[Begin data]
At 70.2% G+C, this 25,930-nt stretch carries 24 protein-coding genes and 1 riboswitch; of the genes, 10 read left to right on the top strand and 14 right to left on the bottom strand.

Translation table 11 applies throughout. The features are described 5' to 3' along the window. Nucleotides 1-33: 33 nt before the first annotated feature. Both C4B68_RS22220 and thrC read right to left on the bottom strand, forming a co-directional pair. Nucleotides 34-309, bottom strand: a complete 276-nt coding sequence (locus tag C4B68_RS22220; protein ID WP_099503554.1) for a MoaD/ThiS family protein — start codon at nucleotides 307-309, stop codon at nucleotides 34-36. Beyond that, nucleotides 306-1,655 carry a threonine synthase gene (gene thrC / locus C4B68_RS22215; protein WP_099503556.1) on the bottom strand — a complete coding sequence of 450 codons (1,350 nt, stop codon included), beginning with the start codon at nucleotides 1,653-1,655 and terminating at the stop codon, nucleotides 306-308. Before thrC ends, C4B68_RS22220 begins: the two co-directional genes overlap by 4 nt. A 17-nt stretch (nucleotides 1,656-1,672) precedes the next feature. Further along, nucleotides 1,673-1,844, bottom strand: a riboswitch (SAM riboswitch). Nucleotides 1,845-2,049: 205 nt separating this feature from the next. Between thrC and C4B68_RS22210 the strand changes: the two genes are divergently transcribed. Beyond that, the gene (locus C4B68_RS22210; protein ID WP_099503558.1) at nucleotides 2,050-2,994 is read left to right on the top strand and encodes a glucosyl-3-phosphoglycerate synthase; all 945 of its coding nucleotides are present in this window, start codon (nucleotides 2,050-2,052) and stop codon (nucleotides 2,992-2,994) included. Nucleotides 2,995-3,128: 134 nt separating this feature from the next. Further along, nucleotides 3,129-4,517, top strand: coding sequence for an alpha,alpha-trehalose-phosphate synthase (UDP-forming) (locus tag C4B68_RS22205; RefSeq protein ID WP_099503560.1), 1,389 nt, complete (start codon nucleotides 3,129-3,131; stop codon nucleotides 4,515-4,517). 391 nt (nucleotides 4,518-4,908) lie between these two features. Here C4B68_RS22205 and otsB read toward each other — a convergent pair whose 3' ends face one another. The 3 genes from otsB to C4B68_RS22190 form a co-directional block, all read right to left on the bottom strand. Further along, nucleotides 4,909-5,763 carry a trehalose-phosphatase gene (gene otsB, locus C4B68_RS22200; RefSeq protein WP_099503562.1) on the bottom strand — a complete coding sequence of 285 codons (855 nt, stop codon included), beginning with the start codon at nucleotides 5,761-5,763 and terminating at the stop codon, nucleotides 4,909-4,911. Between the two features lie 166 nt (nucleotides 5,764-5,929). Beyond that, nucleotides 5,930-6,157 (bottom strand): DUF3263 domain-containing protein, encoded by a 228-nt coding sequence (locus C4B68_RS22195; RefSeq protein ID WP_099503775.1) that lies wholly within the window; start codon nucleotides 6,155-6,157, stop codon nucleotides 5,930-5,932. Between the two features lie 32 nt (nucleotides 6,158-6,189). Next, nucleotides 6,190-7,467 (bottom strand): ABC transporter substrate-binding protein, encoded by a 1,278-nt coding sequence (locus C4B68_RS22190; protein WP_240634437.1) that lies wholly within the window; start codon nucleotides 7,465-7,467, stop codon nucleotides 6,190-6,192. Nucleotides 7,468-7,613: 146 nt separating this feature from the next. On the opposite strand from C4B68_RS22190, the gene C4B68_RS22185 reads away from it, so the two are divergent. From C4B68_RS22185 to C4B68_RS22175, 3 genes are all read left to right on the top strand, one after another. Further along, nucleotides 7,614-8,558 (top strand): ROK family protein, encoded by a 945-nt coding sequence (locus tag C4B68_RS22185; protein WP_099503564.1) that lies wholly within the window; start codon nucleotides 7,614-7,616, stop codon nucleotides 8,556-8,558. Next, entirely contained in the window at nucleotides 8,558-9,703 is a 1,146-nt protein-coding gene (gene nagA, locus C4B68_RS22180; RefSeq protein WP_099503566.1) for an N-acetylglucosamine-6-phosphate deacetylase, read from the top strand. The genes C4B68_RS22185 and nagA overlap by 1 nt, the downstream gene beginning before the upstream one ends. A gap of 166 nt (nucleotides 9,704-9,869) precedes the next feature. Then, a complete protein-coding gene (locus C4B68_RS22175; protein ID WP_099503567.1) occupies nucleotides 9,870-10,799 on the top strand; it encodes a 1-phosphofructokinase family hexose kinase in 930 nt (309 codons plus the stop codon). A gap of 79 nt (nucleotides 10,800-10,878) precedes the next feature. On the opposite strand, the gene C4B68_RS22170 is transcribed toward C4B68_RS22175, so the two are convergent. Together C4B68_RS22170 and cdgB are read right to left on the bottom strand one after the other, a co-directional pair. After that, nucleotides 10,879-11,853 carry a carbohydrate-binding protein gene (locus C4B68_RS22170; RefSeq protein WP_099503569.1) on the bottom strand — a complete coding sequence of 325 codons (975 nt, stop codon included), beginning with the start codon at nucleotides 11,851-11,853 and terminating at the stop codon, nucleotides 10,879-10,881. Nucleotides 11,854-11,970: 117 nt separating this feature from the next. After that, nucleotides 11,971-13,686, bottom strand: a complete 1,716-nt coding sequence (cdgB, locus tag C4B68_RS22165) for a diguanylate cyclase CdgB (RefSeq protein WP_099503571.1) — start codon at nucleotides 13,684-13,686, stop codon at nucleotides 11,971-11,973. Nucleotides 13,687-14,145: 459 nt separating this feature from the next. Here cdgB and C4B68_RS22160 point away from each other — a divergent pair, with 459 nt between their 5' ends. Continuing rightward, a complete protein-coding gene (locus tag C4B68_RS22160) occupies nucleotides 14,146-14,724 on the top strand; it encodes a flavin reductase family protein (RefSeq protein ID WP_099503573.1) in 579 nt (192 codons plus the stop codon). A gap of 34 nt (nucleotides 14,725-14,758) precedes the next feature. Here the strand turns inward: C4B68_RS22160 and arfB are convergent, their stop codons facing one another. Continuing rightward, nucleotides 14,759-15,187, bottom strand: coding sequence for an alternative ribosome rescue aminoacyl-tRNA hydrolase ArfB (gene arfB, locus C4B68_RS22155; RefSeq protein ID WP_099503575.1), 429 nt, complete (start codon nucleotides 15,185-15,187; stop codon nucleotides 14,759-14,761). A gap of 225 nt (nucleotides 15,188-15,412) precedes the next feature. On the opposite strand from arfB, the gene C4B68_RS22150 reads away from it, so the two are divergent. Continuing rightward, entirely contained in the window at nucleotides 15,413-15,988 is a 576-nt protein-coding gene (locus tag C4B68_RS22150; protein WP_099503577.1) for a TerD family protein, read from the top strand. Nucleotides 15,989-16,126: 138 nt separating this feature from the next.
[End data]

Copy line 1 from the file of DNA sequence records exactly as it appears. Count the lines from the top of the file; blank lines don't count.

At 70.2% G+C, this 25,930-nt stretch carries 24 protein-coding genes and 1 riboswitch; of the genes, 10 read left to right on the top strand and 14 right to left on the bottom strand.